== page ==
Women throughout history have used their ideas, beliefs, and voices to speak out and advocate for change. Time and again, what they said was not written down or published, and their words were forgotten.
Recently I discovered a wonderful project that brings to life the long-lost voice of a transformative activist and powerful public speaker: Kate Wilson Sheppard.
Give Kate a Voice is an interactive video project that recreates Sheppard as she advocates for gender equality.
Sheppard was New Zealand’s most celebrated suffragist and a tireless champion for women’s rights. In the 1880s she travelled the country, speaking and campaigning powerfully on behalf of “the woman’s vote.” By all accounts her speaking style was formidable. She also traveled to Britain to support the suffrage movement there, where she was in great demand as a speaker.
Sheppard also advocated dress reform, abolishing corsets and other restrictive women’s clothing. She promoted bicycling and physical activity for women. She joined the temperance movement. But her fight for the vote was the most transformative social movement, supported by hundreds of other outspoken women. Their strategies included meetings, lobbying campaigns, protests, petitions, pamphlets, and public talks.
Her words mattered.
On September 19, 1893, New Zealand became the first country in the world to grant women the right to vote. This landmark event captured worldwide attention and fueled suffrage movements in other countries, even as they faced fierce opposition.
Sheppard’s contributions are acknowledged on New Zealand’s $10 bill. But to the rest of the world she’s largely unknown.
In Give Kate a Voice, eight Kiwi women embody the spirit of Sheppard as they read excerpts from her writing. Contributors include author and activist Theresa Gattung, motivational speaker Fatumata Bah, entrepreneur and activist Alexia Hilbertidou, New Zealand Member of Parliament Louisa Wall, actress and director Miriama McDowell, disability rights activist Minnie Baragwanath, singer Ladi6, and former New Zealand Prime Minister Helen Clark.
In the six-minute video, the women wear period clothes and enact scenes of domesticity and resistance: drinking tea, holding up the scales of justice, waving a flag, offering a tray of cookies and then letting it drop on the floor – all while reciting Sheppard’s words.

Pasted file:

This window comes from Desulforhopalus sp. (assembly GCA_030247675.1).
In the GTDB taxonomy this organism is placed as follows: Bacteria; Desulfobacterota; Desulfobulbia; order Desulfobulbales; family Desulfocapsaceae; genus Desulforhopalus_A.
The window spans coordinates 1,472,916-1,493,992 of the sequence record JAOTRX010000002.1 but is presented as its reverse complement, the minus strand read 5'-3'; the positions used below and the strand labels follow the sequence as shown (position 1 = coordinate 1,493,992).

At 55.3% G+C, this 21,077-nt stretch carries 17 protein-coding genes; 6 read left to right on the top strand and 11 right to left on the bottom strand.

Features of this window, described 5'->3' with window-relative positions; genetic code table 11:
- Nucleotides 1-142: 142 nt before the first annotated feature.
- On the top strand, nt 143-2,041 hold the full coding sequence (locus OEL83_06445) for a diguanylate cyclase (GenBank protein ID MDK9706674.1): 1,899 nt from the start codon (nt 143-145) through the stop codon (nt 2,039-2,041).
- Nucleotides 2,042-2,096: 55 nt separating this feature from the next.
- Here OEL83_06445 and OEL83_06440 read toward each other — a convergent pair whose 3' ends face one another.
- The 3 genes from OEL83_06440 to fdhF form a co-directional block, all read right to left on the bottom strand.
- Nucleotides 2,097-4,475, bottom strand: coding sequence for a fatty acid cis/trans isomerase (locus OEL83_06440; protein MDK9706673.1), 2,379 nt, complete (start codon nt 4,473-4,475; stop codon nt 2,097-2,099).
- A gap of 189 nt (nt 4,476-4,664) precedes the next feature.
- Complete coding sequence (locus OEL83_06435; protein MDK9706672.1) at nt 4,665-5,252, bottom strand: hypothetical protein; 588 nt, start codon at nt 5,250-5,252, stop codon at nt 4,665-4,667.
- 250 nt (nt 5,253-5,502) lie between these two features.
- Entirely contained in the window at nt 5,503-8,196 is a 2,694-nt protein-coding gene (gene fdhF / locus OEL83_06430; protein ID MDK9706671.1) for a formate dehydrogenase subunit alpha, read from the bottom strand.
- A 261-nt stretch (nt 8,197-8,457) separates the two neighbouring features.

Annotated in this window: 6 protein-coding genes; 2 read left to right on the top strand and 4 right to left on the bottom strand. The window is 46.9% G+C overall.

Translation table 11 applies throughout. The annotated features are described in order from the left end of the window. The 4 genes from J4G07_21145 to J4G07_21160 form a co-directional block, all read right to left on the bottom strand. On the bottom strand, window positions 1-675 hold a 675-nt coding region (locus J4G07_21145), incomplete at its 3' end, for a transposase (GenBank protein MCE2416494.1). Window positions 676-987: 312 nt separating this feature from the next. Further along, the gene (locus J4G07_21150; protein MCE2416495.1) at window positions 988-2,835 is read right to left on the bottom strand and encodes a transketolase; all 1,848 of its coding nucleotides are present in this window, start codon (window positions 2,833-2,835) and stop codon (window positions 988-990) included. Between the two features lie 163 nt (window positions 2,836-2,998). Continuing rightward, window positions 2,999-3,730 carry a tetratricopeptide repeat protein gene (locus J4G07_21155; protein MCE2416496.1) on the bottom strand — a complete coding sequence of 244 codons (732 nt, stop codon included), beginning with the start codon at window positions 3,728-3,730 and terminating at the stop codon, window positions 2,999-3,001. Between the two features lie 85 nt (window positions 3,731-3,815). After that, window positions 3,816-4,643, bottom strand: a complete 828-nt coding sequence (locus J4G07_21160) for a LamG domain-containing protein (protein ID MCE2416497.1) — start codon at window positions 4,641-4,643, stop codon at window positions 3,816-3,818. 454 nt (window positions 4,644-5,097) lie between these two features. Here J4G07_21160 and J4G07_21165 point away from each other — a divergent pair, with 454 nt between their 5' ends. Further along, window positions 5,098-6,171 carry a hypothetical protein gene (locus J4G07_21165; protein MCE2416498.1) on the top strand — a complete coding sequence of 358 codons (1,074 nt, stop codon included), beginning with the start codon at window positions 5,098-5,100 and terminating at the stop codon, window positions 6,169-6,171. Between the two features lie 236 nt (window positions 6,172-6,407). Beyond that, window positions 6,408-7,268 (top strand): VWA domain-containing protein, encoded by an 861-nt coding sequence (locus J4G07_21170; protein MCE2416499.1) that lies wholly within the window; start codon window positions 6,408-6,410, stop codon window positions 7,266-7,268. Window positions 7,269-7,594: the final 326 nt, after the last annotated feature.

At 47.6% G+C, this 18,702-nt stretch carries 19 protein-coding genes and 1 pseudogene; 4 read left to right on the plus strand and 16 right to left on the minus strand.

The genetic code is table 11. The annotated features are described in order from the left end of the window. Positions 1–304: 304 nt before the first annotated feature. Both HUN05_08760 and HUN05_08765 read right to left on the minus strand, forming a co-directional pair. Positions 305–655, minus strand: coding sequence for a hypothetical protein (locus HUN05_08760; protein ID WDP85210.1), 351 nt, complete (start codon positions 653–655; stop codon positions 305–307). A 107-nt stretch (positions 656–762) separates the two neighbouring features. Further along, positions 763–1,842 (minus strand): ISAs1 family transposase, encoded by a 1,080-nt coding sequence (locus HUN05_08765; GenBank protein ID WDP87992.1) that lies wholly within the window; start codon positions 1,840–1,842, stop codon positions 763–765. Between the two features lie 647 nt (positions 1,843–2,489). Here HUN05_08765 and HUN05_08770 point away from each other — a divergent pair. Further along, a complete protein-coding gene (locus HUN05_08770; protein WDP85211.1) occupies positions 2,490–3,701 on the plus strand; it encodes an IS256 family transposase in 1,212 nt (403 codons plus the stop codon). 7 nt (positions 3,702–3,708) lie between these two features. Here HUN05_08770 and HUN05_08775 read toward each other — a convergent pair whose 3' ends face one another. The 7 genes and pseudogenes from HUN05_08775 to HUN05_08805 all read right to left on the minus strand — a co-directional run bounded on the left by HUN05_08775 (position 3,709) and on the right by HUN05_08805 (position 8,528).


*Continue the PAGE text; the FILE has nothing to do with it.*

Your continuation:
“We are tired of having a sphere doled out to us, and being told anything outside that sphere is unwomanly. We want to be natural, just for a change. We want to be treated like ordinary human beings, with feelings, thoughts, desires, and aspirations – all requiring opportunities for self development. We must be ourselves at all risks. So let women learn, forever learn. Forward, forever forward. Woman, take the matter up.”
It all sounds perfectly logical to our ears today – but thanks to this ingenious recreation we’re taken back to 1880s and ’90s, when suffragists were fighting a monumental uphill battle.
But did Sheppard actually speak those words?
According to the project’s Creative Director Charles Anderson, they come from the 1992 book, The Woman Question: Writings By Women Who Won The Vote, which is no longer in print and not available. Anderson says the book references a leaflet called “Address on The Subject of Woman Suffrage – Leaflet following 1889 WCTU Convention.”
Anderson says the minutes of the W.C.T.U’s annual meeting make it clear that Kate Sheppard was the leaflet’s author.
But in the 1880s, “address” could refer to a printed argument or a public speech, possibly both. So we don’t know for sure what language Sheppard used to sway public opinion when she spoke at town halls, women’s groups, public rallies and protests.
I’ve included Sheppard’s words in Speaking While Female, the first-ever online repository of women’s speech through the ages. The language from that leaflet is here. What a shame that all we have from Sheppard’s extensive public speeches is a fragment that she may not have actually spoken.
But reading Sheppard’s words in the context of so many other women speakers throughout history gives us a new frame in which to understand women’s activism, agency, and impact.
Her story is all too common. Throughout time women have spoken out for causes they believed in. Their words helped create the world we live in. We honor them by remembering.
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